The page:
America's Overwork Obsession - Page 3 - Politics Forum.org | PoFo

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#15167882
Ah, so you want to include the increase in participation as well? I guess that's fair. But... What do you make of that?

I mean, is it really a bad thing if one reason for the decrease in the intensity of work (hours worked per worker) is an increase in the extensive margin (higher labor participation)?
#15167887
wat0n wrote:Not really. The objectives are in line with what the prevailing laws of the land are, the conditional transfers are simply adding a new way to make sure people fulfill those already existing obligations.


No, it is arbitrary.

If it were not, you would show how it was rational.

Or it can be used as a way to build a political clientele, by telling voters the "other" parties will try to do away with it.


And this is not so good that we should take away people’s financial stability and their ability to avoid being exploited.
#15167888
Capitalism is brutal. I think it's important to have a happy balance personally as all work without much time to relax can harm your health. So people understand that yes, it's important to work hard, but it's also important to have free leisure time too as well as good healthcare. We are humans at the end of the day. You work too much and eventually your body will break down and that can have serious mental and health consequences. What good does it do you to work so hard that you damage your medical and mental health or literally work yourself to death? It's kind of like the old Bible verse that says "For what good does it do you to gain the whole world but lose your soul?"
#15167891
Pants-of-dog wrote:No, it is arbitrary.

If it were not, you would show how it was rational.


Well, if you think vaccinating children, sending them to schools, doing everything possible to they pass their courses and making them stay out of crime is somehow arbitrary then I guess you'd have no problems with abolishing all the laws that force you to vaccinate your children or deny you services for refusing to do so, abolishing compulsory education and stopping the enforcement of criminal law.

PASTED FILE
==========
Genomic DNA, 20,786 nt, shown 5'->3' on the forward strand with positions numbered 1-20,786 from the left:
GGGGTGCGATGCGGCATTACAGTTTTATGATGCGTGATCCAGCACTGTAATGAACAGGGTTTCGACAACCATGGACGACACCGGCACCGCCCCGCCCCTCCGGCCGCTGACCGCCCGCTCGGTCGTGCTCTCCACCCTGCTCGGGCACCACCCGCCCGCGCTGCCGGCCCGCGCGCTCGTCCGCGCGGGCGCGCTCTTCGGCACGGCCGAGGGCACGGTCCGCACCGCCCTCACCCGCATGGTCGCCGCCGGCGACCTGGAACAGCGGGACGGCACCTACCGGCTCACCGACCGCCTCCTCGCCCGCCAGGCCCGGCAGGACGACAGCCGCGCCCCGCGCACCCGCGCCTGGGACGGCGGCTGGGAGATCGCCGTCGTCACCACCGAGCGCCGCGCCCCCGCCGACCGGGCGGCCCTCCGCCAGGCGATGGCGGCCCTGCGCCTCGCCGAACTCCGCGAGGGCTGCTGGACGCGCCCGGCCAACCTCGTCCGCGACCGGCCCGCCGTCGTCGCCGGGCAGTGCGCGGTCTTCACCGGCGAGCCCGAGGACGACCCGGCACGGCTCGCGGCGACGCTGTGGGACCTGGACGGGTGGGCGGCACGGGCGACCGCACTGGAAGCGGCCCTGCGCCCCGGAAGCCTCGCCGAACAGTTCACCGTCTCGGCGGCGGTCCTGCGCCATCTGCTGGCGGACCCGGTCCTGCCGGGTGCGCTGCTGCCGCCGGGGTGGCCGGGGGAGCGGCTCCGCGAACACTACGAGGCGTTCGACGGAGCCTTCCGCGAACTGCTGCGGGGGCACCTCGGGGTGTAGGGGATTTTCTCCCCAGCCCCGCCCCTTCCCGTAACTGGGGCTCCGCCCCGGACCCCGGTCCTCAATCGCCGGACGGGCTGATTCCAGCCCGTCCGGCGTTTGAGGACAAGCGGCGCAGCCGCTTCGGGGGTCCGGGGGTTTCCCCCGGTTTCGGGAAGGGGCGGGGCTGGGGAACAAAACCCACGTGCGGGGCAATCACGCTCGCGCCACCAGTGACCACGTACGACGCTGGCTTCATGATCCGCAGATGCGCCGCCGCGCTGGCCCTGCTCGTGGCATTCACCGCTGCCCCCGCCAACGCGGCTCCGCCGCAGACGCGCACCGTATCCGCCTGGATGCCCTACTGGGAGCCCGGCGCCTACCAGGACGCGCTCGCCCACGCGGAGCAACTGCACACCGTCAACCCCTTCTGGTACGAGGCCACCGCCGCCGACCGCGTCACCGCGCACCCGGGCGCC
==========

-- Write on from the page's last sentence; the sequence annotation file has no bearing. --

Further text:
:)

Pants-of-dog wrote:And this is not so good that we should take away people’s financial stability and their ability to avoid being exploited.


Actually, it is because parties can then just begin to promise to increase it further to get votes.
#15167893
wat0n wrote:Well, if you think vaccinating children, sending them to schools, doing everything possible to they pass their courses and making them stay out of crime is somehow arbitrary then I guess you'd have no problems with abolishing all the laws that force you to vaccinate your children or deny you services for refusing, abolish compulsory education and stop enforcing criminal law.

:)


Is this an argument?

Because it seems like you are merely saying that I would be a hypocrite if I did not agree. That is not an argument.

Actually, it is because parties can then just begin to promise to increase it further to get votes.


This is a different argument altogether.
#15167895
Pants-of-dog wrote:Is this an argument?

Because it seems like you are merely saying that I would be a hypocrite if I did not agree. That is not an argument.


If you think it's irrational to design a welfare system geared towards fulfilling goals such as getting kids vaccinated, sending them to and succeeding in schools and having them comply with the law, then why would you support laws that force people to do just that?

Why is it irrational to use the carrot instead of just the stick, even more so since the stick alone seems to be insufficient? Why is it irrational to compensate or reward parents for taking on the private costs of taking care of their children like the law effectively forces them to?

Pants-of-dog wrote:This is a different argument altogether.


Indeed, it's a different sort of concern. But since you seem to believe there are no development goals public policy should be concerned about, then it's worth considering as well.
#15167899